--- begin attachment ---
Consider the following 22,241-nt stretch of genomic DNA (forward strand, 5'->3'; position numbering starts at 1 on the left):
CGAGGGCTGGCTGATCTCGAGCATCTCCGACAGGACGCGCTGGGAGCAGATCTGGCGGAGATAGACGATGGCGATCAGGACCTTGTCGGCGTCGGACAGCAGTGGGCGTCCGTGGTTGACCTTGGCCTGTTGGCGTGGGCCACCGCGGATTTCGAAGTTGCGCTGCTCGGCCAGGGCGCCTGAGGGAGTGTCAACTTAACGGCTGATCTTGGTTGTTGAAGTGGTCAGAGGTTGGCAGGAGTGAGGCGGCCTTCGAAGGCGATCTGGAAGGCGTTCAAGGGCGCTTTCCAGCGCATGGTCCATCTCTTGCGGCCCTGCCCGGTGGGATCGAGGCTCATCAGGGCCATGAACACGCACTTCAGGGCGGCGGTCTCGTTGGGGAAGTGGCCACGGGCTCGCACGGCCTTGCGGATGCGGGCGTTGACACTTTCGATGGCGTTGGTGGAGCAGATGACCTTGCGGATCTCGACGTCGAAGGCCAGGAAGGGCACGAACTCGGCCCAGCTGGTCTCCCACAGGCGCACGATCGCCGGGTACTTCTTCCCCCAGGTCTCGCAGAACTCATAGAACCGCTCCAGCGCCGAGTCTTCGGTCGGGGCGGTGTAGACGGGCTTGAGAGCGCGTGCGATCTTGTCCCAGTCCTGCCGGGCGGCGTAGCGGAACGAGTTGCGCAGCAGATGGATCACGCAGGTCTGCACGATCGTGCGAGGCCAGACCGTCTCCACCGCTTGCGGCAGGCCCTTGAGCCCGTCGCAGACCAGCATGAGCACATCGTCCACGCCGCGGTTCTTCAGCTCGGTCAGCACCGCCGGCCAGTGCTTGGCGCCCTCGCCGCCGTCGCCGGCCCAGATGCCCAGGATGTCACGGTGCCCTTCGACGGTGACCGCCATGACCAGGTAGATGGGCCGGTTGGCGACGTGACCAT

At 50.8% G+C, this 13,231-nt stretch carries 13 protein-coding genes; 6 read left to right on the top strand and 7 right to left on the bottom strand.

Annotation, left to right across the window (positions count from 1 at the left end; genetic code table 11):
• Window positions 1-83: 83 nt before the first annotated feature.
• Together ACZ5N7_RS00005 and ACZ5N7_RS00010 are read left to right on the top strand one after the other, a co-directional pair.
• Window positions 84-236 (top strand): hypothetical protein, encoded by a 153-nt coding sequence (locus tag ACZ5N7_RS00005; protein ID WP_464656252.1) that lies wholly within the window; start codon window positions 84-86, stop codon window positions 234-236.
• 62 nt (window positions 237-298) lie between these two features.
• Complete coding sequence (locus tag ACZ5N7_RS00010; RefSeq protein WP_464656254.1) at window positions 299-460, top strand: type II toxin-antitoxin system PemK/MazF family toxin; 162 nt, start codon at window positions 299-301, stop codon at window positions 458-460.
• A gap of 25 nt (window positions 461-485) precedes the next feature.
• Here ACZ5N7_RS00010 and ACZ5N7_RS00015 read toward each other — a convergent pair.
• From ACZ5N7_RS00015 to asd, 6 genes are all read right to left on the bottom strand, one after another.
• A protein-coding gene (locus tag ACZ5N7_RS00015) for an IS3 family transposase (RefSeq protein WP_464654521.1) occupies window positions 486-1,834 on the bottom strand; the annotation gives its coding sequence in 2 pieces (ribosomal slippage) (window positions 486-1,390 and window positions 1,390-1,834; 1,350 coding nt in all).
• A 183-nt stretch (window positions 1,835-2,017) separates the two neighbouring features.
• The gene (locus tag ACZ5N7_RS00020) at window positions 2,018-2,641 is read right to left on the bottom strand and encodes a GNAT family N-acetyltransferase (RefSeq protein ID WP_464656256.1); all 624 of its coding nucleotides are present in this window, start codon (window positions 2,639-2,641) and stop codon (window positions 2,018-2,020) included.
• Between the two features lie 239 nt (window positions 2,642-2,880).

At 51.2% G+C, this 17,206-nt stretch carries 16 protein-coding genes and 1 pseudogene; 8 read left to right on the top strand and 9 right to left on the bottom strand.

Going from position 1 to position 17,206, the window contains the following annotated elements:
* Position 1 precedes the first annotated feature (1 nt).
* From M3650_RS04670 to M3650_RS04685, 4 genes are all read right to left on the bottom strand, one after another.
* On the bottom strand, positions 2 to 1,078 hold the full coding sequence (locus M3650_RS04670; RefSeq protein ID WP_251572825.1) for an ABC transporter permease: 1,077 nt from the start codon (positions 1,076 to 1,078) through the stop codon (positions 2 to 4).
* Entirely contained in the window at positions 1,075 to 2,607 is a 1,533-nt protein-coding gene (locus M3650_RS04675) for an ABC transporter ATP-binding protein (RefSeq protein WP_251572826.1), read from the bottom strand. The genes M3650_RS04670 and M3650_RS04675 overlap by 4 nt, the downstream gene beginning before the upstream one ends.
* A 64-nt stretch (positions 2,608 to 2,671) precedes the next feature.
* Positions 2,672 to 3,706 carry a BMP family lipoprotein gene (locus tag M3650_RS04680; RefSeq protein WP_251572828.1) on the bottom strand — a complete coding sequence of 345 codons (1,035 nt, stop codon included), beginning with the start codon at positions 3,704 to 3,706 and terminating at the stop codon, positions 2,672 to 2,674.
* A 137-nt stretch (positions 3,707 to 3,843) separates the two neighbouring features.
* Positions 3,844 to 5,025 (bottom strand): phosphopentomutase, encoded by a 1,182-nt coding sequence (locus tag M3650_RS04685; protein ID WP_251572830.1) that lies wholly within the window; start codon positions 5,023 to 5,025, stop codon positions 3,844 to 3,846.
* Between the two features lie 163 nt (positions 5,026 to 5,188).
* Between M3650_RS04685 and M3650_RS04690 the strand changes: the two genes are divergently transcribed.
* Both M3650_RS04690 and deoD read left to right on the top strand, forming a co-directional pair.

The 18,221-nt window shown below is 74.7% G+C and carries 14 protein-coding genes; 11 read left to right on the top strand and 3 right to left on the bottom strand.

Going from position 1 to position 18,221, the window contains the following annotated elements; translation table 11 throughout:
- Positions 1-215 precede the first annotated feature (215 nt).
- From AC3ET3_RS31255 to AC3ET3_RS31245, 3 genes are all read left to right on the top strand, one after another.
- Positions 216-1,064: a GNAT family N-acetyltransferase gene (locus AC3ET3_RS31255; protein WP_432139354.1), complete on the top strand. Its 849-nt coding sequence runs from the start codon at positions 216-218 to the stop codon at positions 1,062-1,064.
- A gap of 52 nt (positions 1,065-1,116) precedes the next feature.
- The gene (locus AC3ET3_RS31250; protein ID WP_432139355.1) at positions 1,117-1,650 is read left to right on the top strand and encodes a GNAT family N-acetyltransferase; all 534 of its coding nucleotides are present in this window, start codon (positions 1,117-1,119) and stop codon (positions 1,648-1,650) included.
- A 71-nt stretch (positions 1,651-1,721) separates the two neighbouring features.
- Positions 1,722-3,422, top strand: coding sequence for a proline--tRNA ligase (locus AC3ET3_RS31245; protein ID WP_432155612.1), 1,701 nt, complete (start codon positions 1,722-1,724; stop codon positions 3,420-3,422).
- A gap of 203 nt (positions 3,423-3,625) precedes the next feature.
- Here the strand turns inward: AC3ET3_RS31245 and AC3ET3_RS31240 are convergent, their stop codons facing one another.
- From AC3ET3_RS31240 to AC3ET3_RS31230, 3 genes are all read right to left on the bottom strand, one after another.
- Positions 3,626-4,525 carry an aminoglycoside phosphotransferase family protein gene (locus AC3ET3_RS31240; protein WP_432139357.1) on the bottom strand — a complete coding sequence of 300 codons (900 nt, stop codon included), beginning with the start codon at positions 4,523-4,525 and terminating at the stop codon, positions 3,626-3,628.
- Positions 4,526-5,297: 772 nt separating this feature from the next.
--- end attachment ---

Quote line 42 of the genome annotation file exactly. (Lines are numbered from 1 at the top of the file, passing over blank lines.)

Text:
- Positions 3,626-4,525 carry an aminoglycoside phosphotransferase family protein gene (locus AC3ET3_RS31240; protein WP_432139357.1) on the bottom strand — a complete coding sequence of 300 codons (900 nt, stop codon included), beginning with the start codon at positions 4,523-4,525 and terminating at the stop codon, positions 3,626-3,628.